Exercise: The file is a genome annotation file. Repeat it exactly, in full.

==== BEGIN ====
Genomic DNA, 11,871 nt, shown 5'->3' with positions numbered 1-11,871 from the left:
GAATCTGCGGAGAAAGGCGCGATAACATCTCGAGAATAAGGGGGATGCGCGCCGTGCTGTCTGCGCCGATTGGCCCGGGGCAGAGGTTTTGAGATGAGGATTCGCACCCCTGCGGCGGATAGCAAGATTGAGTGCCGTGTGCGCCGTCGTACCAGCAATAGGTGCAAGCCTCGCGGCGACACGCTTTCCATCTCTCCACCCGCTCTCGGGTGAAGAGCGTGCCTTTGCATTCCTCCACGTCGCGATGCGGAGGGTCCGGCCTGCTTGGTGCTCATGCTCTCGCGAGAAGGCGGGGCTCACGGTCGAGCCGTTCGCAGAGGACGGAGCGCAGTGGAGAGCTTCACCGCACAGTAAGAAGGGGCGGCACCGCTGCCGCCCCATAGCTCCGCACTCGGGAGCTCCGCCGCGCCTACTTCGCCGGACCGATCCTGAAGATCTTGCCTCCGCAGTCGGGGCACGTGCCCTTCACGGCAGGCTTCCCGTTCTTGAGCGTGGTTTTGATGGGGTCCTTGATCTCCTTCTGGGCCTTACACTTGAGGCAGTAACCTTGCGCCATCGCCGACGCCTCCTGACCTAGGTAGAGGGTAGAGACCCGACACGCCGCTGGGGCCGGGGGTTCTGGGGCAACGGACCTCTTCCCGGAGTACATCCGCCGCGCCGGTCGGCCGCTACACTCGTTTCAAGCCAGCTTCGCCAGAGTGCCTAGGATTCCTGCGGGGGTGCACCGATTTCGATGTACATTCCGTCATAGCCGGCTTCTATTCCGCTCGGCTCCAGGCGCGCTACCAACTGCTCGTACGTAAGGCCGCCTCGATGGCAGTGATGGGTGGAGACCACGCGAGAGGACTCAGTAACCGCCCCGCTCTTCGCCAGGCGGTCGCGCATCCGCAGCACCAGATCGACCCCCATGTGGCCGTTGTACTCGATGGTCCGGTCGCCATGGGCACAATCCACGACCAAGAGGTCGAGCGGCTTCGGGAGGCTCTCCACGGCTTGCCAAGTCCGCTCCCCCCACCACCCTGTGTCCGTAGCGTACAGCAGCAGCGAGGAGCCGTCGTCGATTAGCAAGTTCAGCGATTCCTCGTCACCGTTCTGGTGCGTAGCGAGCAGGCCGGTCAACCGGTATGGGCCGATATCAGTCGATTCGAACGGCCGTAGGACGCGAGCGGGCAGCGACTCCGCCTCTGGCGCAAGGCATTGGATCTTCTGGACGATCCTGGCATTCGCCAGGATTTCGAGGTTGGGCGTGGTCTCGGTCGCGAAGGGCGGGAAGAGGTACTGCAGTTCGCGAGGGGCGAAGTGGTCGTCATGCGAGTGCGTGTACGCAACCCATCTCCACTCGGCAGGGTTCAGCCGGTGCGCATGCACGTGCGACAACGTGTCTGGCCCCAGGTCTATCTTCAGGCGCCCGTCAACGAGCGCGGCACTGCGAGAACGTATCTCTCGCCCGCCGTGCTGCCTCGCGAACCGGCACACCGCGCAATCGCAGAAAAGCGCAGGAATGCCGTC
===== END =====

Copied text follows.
Genomic DNA, 11,871 nt, shown 5'->3' with positions numbered 1-11,871 from the left:
GAATCTGCGGAGAAAGGCGCGATAACATCTCGAGAATAAGGGGGATGCGCGCCGTGCTGTCTGCGCCGATTGGCCCGGGGCAGAGGTTTTGAGATGAGGATTCGCACCCCTGCGGCGGATAGCAAGATTGAGTGCCGTGTGCGCCGTCGTACCAGCAATAGGTGCAAGCCTCGCGGCGACACGCTTTCCATCTCTCCACCCGCTCTCGGGTGAAGAGCGTGCCTTTGCATTCCTCCACGTCGCGATGCGGAGGGTCCGGCCTGCTTGGTGCTCATGCTCTCGCGAGAAGGCGGGGCTCACGGTCGAGCCGTTCGCAGAGGACGGAGCGCAGTGGAGAGCTTCACCGCACAGTAAGAAGGGGCGGCACCGCTGCCGCCCCATAGCTCCGCACTCGGGAGCTCCGCCGCGCCTACTTCGCCGGACCGATCCTGAAGATCTTGCCTCCGCAGTCGGGGCACGTGCCCTTCACGGCAGGCTTCCCGTTCTTGAGCGTGGTTTTGATGGGGTCCTTGATCTCCTTCTGGGCCTTACACTTGAGGCAGTAACCTTGCGCCATCGCCGACGCCTCCTGACCTAGGTAGAGGGTAGAGACCCGACACGCCGCTGGGGCCGGGGGTTCTGGGGCAACGGACCTCTTCCCGGAGTACATCCGCCGCGCCGGTCGGCCGCTACACTCGTTTCAAGCCAGCTTCGCCAGAGTGCCTAGGATTCCTGCGGGGGTGCACCGATTTCGATGTACATTCCGTCATAGCCGGCTTCTATTCCGCTCGGCTCCAGGCGCGCTACCAACTGCTCGTACGTAAGGCCGCCTCGATGGCAGTGATGGGTGGAGACCACGCGAGAGGACTCAGTAACCGCCCCGCTCTTCGCCAGGCGGTCGCGCATCCGCAGCACCAGATCGACCCCCATGTGGCCGTTGTACTCGATGGTCCGGTCGCCATGGGCACAATCCACGACCAAGAGGTCGAGCGGCTTCGGGAGGCTCTCCACGGCTTGCCAAGTCCGCTCCCCCCACCACCCTGTGTCCGTAGCGTACAGCAGCAGCGAGGAGCCGTCGTCGATTAGCAAGTTCAGCGATTCCTCGTCACCGTTCTGGTGCGTAGCGAGCAGGCCGGTCAACCGGTATGGGCCGATATCAGTCGATTCGAACGGCCGTAGGACGCGAGCGGGCAGCGACTCCGCCTCTGGCGCAAGGCATTGGATCTTCTGGACGATCCTGGCATTCGCCAGGATTTCGAGGTTGGGCGTGGTCTCGGTCGCGAAGGGCGGGAAGAGGTACTGCAGTTCGCGAGGGGCGAAGTGGTCGTCATGCGAGTGCGTGTACGCAACCCATCTCCACTCGGCAGGGTTCAGCCGGTGCGCATGCACGTGCGACAACGTGTCTGGCCCCAGGTCTATCTTCAGGCGCCCGTCAACGAGCGCGGCACTGCGAGAACGTATCTCTCGCCCGCCGTGCTGCCTCGCGAACCGGCACACCGCGCAATCGCAGAAAAGCGCAGGAATGCCGTC